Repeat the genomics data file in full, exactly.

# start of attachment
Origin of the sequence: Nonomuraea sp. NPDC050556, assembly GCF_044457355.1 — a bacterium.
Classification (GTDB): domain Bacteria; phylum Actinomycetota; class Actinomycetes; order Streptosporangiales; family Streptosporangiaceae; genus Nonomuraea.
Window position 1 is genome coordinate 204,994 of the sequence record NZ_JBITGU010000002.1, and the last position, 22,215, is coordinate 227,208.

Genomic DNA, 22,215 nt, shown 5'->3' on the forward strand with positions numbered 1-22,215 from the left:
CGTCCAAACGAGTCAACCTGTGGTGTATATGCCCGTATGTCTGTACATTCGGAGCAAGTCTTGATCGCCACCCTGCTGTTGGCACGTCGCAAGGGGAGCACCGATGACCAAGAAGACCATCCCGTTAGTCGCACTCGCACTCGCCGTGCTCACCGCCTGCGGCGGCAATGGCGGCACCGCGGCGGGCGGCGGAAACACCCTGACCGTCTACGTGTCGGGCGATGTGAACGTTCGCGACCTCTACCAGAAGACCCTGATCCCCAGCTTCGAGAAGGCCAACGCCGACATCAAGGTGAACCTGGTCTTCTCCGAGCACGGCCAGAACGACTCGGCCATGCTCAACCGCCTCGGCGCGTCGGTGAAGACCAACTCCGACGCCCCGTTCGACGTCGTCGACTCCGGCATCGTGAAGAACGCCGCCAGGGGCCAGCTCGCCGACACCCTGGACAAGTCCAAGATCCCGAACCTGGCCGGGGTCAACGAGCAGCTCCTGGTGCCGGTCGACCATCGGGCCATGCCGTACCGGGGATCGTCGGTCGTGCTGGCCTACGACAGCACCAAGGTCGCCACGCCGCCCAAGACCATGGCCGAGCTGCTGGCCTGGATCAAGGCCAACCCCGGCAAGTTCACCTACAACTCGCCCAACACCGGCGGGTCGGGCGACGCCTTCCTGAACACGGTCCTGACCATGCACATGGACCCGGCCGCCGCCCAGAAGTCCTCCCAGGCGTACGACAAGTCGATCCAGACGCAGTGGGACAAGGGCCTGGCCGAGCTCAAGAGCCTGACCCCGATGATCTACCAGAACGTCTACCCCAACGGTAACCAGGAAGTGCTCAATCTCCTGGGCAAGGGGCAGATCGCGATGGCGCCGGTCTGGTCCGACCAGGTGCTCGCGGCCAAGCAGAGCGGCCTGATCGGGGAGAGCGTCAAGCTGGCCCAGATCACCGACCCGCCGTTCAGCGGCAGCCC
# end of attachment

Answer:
Origin of the sequence: Nonomuraea sp. NPDC050556, assembly GCF_044457355.1 — a bacterium.
Classification (GTDB): domain Bacteria; phylum Actinomycetota; class Actinomycetes; order Streptosporangiales; family Streptosporangiaceae; genus Nonomuraea.
Window position 1 is genome coordinate 204,994 of the sequence record NZ_JBITGU010000002.1, and the last position, 22,215, is coordinate 227,208.

Genomic DNA, 22,215 nt, shown 5'->3' on the forward strand with positions numbered 1-22,215 from the left:
CGTCCAAACGAGTCAACCTGTGGTGTATATGCCCGTATGTCTGTACATTCGGAGCAAGTCTTGATCGCCACCCTGCTGTTGGCACGTCGCAAGGGGAGCACCGATGACCAAGAAGACCATCCCGTTAGTCGCACTCGCACTCGCCGTGCTCACCGCCTGCGGCGGCAATGGCGGCACCGCGGCGGGCGGCGGAAACACCCTGACCGTCTACGTGTCGGGCGATGTGAACGTTCGCGACCTCTACCAGAAGACCCTGATCCCCAGCTTCGAGAAGGCCAACGCCGACATCAAGGTGAACCTGGTCTTCTCCGAGCACGGCCAGAACGACTCGGCCATGCTCAACCGCCTCGGCGCGTCGGTGAAGACCAACTCCGACGCCCCGTTCGACGTCGTCGACTCCGGCATCGTGAAGAACGCCGCCAGGGGCCAGCTCGCCGACACCCTGGACAAGTCCAAGATCCCGAACCTGGCCGGGGTCAACGAGCAGCTCCTGGTGCCGGTCGACCATCGGGCCATGCCGTACCGGGGATCGTCGGTCGTGCTGGCCTACGACAGCACCAAGGTCGCCACGCCGCCCAAGACCATGGCCGAGCTGCTGGCCTGGATCAAGGCCAACCCCGGCAAGTTCACCTACAACTCGCCCAACACCGGCGGGTCGGGCGACGCCTTCCTGAACACGGTCCTGACCATGCACATGGACCCGGCCGCCGCCCAGAAGTCCTCCCAGGCGTACGACAAGTCGATCCAGACGCAGTGGGACAAGGGCCTGGCCGAGCTCAAGAGCCTGACCCCGATGATCTACCAGAACGTCTACCCCAACGGTAACCAGGAAGTGCTCAATCTCCTGGGCAAGGGGCAGATCGCGATGGCGCCGGTCTGGTCCGACCAGGTGCTCGCGGCCAAGCAGAGCGGCCTGATCGGGGAGAGCGTCAAGCTGGCCCAGATCACCGACCCGCCGTTCAGCGGCAGCCC